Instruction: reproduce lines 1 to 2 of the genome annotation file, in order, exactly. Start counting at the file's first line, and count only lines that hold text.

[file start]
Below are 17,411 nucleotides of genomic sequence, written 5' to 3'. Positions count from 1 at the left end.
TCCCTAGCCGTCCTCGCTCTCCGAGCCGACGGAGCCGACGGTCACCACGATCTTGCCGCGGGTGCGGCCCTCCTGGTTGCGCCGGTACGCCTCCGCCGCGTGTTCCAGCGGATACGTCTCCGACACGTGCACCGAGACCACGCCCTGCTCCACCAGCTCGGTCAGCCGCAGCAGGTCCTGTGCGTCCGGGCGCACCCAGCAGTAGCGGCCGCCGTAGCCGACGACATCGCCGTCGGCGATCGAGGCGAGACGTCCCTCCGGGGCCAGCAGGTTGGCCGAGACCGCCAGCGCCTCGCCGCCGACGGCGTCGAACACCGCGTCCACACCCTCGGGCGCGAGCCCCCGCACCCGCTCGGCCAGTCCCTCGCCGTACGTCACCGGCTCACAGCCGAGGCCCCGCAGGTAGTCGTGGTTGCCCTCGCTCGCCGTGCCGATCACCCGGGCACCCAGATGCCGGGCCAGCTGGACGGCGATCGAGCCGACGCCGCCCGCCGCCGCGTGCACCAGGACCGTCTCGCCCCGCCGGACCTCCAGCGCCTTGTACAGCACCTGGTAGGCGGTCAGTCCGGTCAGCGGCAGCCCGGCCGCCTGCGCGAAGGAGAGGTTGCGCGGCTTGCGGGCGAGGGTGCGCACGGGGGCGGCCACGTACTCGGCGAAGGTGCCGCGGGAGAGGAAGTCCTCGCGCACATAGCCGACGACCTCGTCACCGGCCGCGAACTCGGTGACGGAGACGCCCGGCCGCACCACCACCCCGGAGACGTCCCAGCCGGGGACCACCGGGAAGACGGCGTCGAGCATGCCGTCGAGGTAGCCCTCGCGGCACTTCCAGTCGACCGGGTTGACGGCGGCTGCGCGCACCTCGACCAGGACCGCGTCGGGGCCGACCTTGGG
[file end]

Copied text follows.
Below are 17,411 nucleotides of genomic sequence, written 5' to 3'. Positions count from 1 at the left end.
TCCCTAGCCGTCCTCGCTCTCCGAGCCGACGGAGCCGACGGTCACCACGATCTTGCCGCGGGTGCGGCCCTCCTGGTTGCGCCGGTACGCCTCCGCCGCGTGTTCCAGCGGATACGTCTCCGACACGTGCACCGAGACCACGCCCTGCTCCACCAGCTCGGTCAGCCGCAGCAGGTCCTGTGCGTCCGGGCGCACCCAGCAGTAGCGGCCGCCGTAGCCGACGACATCGCCGTCGGCGATCGAGGCGAGACGTCCCTCCGGGGCCAGCAGGTTGGCCGAGACCGCCAGCGCCTCGCCGCCGACGGCGTCGAACACCGCGTCCACACCCTCGGGCGCGAGCCCCCGCACCCGCTCGGCCAGTCCCTCGCCGTACGTCACCGGCTCACAGCCGAGGCCCCGCAGGTAGTCGTGGTTGCCCTCGCTCGCCGTGCCGATCACCCGGGCACCCAGATGCCGGGCCAGCTGGACGGCGATCGAGCCGACGCCGCCCGCCGCCGCGTGCACCAGGACCGTCTCGCCCCGCCGGACCTCCAGCGCCTTGTACAGCACCTGGTAGGCGGTCAGTCCGGTCAGCGGCAGCCCGGCCGCCTGCGCGAAGGAGAGGTTGCGCGGCTTGCGGGCGAGGGTGCGCACGGGGGCGGCCACGTACTCGGCGAAGGTGCCGCGGGAGAGGAAGTCCTCGCGCACATAGCCGACGACCTCGTCACCGGCCGCGAACTCGGTGACGGAGACGCCCGGCCGCACCACCACCCCGGAGACGTCCCAGCCGGGGACCACCGGGAAGACGGCGTCGAGCATGCCGTCGAGGTAGCCCTCGCGGCACTTCCAGTCGACCGGGTTGACGGCGGCTGCGCGCACCTCGACCAGGACCGCGTCGGGGCCGACCTTGGG